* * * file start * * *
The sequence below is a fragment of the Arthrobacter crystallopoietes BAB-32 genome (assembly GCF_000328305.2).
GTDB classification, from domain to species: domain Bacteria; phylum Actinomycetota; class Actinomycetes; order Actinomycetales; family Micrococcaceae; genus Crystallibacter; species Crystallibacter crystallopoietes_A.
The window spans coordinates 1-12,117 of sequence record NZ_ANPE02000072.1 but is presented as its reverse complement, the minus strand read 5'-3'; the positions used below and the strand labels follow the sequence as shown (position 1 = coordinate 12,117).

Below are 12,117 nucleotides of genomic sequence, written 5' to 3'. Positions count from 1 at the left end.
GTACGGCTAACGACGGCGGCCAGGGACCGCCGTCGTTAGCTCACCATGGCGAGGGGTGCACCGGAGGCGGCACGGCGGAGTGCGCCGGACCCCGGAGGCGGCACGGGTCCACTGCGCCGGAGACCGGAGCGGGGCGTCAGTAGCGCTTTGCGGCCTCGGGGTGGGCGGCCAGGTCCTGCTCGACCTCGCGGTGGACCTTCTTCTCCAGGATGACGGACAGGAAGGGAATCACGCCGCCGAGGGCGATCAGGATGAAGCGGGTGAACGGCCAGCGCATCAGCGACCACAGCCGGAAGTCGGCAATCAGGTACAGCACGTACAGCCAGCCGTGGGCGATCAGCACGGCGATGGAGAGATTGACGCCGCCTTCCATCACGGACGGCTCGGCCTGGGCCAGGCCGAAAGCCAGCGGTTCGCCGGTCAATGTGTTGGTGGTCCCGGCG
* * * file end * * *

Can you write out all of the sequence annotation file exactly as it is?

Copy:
The sequence below is a fragment of the Arthrobacter crystallopoietes BAB-32 genome (assembly GCF_000328305.2).
GTDB classification, from domain to species: domain Bacteria; phylum Actinomycetota; class Actinomycetes; order Actinomycetales; family Micrococcaceae; genus Crystallibacter; species Crystallibacter crystallopoietes_A.
The window spans coordinates 1-12,117 of sequence record NZ_ANPE02000072.1 but is presented as its reverse complement, the minus strand read 5'-3'; the positions used below and the strand labels follow the sequence as shown (position 1 = coordinate 12,117).

Below are 12,117 nucleotides of genomic sequence, written 5' to 3'. Positions count from 1 at the left end.
GTACGGCTAACGACGGCGGCCAGGGACCGCCGTCGTTAGCTCACCATGGCGAGGGGTGCACCGGAGGCGGCACGGCGGAGTGCGCCGGACCCCGGAGGCGGCACGGGTCCACTGCGCCGGAGACCGGAGCGGGGCGTCAGTAGCGCTTTGCGGCCTCGGGGTGGGCGGCCAGGTCCTGCTCGACCTCGCGGTGGACCTTCTTCTCCAGGATGACGGACAGGAAGGGAATCACGCCGCCGAGGGCGATCAGGATGAAGCGGGTGAACGGCCAGCGCATCAGCGACCACAGCCGGAAGTCGGCAATCAGGTACAGCACGTACAGCCAGCCGTGGGCGATCAGCACGGCGATGGAGAGATTGACGCCGCCTTCCATCACGGACGGCTCGGCCTGGGCCAGGCCGAAAGCCAGCGGTTCGCCGGTCAATGTGTTGGTGGTCCCGGCG